Central to the globalization occurring in other industries, air travel remains a very restricted industry. Business travel has grown over the last decade as companies become increasingly international in their investments, supply and production chains, and customers. The rapid growth in international direct investment has also contributed to a rise in business travel.
New analysis from Frost & Sullivan (aerospace.frost.com), Merging Air Transport Market Dynamics, finds that airlines earn revenue by transporting cargo, selling frequent flier miles to other companies, fuel surcharges, baggage fees, and up-selling in-flight services. The largest proportion of the industries generated revenue derives from regular and business passengers. This research covers market segments by the geographic regions of Europe, Latin America, Russia, North America, Africa, Middle East and the Asia Pacific.
If you are interested in a virtual brochure, which provides a brief synopsis of the research and a table of contents, send an email to David Escalante, Corporate Communications, at david.escalante[.]frost.com, with your full name, company name, title, telephone number, company email address, company website, city, state and country. Upon receipt of the above information, a brochure will be sent to you by email.
"The airline industry is the most global business, while being the most restricted industry," says Frost & Sullivan Industry Analyst Nathan K. Smith. "Some regulation of the industry is likely and essential if governments continue restricting the global airline industry from the freedom allowed to other industries."
Customers have fewer issues about their flag carrier. Instead, they are more concerned about the service quality and value provided.
Airline profitability is closely tied to economic growth and trade. The economic slump in the United States and the weaker global economy has led to low passenger demand and cargo growth. Labor, one of the airline industry's biggest adversaries, is putting pressure on the industry for unacceptably high wages and benefits. Further, the U.S. government has and continues to react too slowly to resolving the air traffic congestion and security issues that confront it.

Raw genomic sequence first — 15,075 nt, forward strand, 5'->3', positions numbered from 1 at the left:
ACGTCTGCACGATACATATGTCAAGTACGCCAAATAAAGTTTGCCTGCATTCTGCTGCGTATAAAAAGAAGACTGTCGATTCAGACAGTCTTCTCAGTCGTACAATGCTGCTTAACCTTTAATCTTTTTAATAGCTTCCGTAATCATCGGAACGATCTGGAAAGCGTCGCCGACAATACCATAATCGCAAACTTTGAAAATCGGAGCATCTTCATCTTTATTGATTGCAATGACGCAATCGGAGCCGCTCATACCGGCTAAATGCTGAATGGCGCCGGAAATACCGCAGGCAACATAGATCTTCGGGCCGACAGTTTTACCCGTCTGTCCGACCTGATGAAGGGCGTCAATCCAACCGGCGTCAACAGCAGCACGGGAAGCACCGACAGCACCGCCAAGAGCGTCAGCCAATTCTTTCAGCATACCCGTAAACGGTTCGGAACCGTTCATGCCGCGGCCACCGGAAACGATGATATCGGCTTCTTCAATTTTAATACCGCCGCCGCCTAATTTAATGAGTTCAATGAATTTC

To ensure airport, airline and passenger safety, governments monitor threats and seek continual improvements in screening, surveillance, perimeter and access control.
"Airport security is a major concern for airlines, airports and governments," concludes Smith. "Innovative technologies and solutions are creating effective options for increased security and cost efficiency, thereby driving the market."
Merging Air Transport Market Dynamics is part of the Aerospace Growth Partnership Service program, which also includes research in the following markets: Latin American Airport Network Analysis Service, Chinese Airport Screening Markets, Chinese Airport Airside Markets - Capacity and Growth Service, The Indian Airports Infrastructure Modernization and Development Market. All research services included in subscriptions provide detailed market opportunities and industry trends that have been evaluated following extensive interviews with market participants.
Frost & Sullivan, the Growth Partnership Company, enables clients to accelerate growth and achieve best in class positions in growth, innovation and leadership. The company's Growth Partnership Service provides the CEO and the CEO's Growth Team with disciplined research and best practice models to drive the generation, evaluation and implementation of powerful growth strategies. Frost & Sullivan leverages over 45 years of experience in partnering with Global 1000 companies, emerging businesses and the investment community from 31 offices on six continents.
Merging Air Transport Market Dynamics / N548